Regrettably, in India, a paucity of studies exists that delve into the MHL pertinent to dementia. Consequently, this study endeavors to bridge this knowledge chasm, undertaking an evaluation of MHL as it pertains to dementia. This assessment includes an exploration of familiarity with the term “dementia.” Employing a case vignette methodology, we aim to elucidate these dimensions among both patients and attendants within the hallowed precincts of a psychiatry clinic, ensconced within a tertiary care center in North India.
MATERIALS AND METHODS
This study was conducted as a cross-sectional investigation within the confines of the outpatient department of Psychiatry in a tertiary care facility. To be eligible for participation, individuals had to meet specific criteria: They needed to be 18 years of age or older, regardless of gender; they had to willingly provide written informed consent; they were required to possess sound mental faculties; be proficient in reading and writing in the Hindi language; and they were to be free from the influence of any intoxicating substances during the cross-sectional evaluation. Ethical approval was sought and secured by the Institute’s Ethical Committee.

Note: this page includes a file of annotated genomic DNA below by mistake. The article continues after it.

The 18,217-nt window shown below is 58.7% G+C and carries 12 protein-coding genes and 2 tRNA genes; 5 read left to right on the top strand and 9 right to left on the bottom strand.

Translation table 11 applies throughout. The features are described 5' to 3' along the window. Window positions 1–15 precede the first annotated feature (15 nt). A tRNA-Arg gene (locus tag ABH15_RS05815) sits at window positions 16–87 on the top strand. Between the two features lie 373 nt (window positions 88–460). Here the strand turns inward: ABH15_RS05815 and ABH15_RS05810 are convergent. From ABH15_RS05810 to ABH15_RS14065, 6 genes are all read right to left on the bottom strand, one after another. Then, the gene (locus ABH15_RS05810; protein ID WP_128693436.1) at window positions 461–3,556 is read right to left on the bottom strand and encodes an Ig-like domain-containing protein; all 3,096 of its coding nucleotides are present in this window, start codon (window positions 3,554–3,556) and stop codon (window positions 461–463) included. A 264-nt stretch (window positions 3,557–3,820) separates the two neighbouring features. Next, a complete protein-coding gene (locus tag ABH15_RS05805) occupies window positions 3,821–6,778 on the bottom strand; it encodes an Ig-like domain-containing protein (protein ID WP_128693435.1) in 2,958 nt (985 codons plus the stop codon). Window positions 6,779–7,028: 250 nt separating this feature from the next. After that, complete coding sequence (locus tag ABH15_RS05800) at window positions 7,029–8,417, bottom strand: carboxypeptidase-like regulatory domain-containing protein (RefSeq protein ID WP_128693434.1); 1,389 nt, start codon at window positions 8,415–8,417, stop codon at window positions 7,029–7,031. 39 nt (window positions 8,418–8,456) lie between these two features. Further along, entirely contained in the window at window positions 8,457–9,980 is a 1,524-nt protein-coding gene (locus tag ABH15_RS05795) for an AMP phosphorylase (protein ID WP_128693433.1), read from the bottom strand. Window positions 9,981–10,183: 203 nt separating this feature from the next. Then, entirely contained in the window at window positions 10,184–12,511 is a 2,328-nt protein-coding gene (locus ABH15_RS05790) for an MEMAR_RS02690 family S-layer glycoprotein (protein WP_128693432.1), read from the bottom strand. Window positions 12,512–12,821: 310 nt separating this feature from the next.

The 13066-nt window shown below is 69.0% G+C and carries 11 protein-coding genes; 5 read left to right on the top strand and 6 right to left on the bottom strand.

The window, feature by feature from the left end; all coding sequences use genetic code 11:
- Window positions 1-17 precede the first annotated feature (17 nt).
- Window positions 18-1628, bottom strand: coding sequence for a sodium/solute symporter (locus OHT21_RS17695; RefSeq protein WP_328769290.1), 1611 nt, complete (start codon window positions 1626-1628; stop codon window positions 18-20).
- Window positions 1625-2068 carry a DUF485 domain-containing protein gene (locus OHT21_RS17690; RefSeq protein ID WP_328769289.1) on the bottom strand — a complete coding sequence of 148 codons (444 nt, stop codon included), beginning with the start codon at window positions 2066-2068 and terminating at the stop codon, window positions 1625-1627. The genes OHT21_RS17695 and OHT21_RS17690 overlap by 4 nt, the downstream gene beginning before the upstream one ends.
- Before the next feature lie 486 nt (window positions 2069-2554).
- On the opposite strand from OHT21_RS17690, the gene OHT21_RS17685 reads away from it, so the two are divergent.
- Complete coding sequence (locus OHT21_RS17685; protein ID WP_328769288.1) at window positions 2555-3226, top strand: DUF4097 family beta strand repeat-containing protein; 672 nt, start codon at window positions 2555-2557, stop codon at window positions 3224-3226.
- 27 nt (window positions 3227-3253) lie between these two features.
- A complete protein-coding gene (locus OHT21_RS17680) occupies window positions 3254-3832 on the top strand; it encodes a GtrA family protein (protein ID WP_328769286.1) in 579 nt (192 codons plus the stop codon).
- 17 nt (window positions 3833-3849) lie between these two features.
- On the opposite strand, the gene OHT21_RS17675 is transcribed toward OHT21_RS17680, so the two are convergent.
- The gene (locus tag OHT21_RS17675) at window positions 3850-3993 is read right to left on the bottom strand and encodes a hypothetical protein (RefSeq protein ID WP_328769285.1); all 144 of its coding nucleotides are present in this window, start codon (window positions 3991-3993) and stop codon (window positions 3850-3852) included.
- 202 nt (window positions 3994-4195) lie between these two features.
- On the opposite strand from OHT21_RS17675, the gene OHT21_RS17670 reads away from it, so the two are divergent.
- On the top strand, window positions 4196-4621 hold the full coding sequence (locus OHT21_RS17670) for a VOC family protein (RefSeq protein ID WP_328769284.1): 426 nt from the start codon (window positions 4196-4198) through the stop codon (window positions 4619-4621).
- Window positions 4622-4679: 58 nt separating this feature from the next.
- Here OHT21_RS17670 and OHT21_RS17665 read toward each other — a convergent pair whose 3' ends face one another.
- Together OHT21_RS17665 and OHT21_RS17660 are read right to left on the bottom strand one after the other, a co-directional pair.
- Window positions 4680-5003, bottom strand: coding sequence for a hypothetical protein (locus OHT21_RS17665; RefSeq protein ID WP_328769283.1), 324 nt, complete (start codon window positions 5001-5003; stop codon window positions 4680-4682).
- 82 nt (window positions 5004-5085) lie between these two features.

To effectively gauge dementia awareness and comprehension, a case vignette featuring a dementia-afflicted patient was employed. Permission was sought and granted from the original author for its translation. The case vignette, initially scripted in English, underwent a translation process. Four proficient trainee psychiatrists, fluent in both English and Hindi, independently undertook the translation task. Their respective translated versions were subsequently reviewed and harmonized by the authors through deliberation and consensus, aiming to preserve the essence and fidelity of the original narrative. Feedback from the translators was incorporated into a refined Hindi version. This final version underwent reverse translation into English, vetted and deemed acceptable by ten qualified psychiatrists.